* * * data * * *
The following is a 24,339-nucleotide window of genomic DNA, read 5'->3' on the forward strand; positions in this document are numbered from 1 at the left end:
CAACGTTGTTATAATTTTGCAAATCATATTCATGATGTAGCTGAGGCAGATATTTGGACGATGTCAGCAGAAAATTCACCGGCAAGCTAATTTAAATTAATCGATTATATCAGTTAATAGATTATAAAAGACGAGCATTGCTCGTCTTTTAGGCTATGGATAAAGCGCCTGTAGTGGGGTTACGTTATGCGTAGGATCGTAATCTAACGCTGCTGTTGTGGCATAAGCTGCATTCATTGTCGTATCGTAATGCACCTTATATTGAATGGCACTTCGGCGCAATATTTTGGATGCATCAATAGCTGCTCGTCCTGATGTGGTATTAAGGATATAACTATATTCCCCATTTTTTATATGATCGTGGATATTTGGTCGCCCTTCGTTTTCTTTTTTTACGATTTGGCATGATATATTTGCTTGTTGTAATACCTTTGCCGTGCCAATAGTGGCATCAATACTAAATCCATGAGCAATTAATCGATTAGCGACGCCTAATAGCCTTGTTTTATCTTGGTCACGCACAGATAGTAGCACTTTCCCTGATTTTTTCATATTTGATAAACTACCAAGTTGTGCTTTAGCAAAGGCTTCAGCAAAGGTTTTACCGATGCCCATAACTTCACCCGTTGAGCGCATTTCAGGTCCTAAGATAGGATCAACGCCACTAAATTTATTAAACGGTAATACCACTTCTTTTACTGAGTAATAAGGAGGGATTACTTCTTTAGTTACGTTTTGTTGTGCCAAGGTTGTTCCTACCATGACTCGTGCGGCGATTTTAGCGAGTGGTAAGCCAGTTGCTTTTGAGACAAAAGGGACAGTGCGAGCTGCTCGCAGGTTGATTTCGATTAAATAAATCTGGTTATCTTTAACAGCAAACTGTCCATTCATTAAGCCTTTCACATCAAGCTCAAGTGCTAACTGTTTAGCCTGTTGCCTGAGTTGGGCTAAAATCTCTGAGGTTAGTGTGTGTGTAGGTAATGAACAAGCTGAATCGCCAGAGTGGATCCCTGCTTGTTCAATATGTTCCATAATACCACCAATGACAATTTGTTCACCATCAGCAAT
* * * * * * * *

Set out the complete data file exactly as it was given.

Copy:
The following is a 24,339-nucleotide window of genomic DNA, read 5'->3' on the forward strand; positions in this document are numbered from 1 at the left end:
CAACGTTGTTATAATTTTGCAAATCATATTCATGATGTAGCTGAGGCAGATATTTGGACGATGTCAGCAGAAAATTCACCGGCAAGCTAATTTAAATTAATCGATTATATCAGTTAATAGATTATAAAAGACGAGCATTGCTCGTCTTTTAGGCTATGGATAAAGCGCCTGTAGTGGGGTTACGTTATGCGTAGGATCGTAATCTAACGCTGCTGTTGTGGCATAAGCTGCATTCATTGTCGTATCGTAATGCACCTTATATTGAATGGCACTTCGGCGCAATATTTTGGATGCATCAATAGCTGCTCGTCCTGATGTGGTATTAAGGATATAACTATATTCCCCATTTTTTATATGATCGTGGATATTTGGTCGCCCTTCGTTTTCTTTTTTTACGATTTGGCATGATATATTTGCTTGTTGTAATACCTTTGCCGTGCCAATAGTGGCATCAATACTAAATCCATGAGCAATTAATCGATTAGCGACGCCTAATAGCCTTGTTTTATCTTGGTCACGCACAGATAGTAGCACTTTCCCTGATTTTTTCATATTTGATAAACTACCAAGTTGTGCTTTAGCAAAGGCTTCAGCAAAGGTTTTACCGATGCCCATAACTTCACCCGTTGAGCGCATTTCAGGTCCTAAGATAGGATCAACGCCACTAAATTTATTAAACGGTAATACCACTTCTTTTACTGAGTAATAAGGAGGGATTACTTCTTTAGTTACGTTTTGTTGTGCCAAGGTTGTTCCTACCATGACTCGTGCGGCGATTTTAGCGAGTGGTAAGCCAGTTGCTTTTGAGACAAAAGGGACAGTGCGAGCTGCTCGCAGGTTGATTTCGATTAAATAAATCTGGTTATCTTTAACAGCAAACTGTCCATTCATTAAGCCTTTCACATCAAGCTCAAGTGCTAACTGTTTAGCCTGTTGCCTGAGTTGGGCTAAAATCTCTGAGGTTAGTGTGTGTGTAGGTAATGAACAAGCTGAATCGCCAGAGTGGATCCCTGCTTGTTCAATATGTTCCATAATACCACCAATGACAATTTGTTCACCATCAGCAAT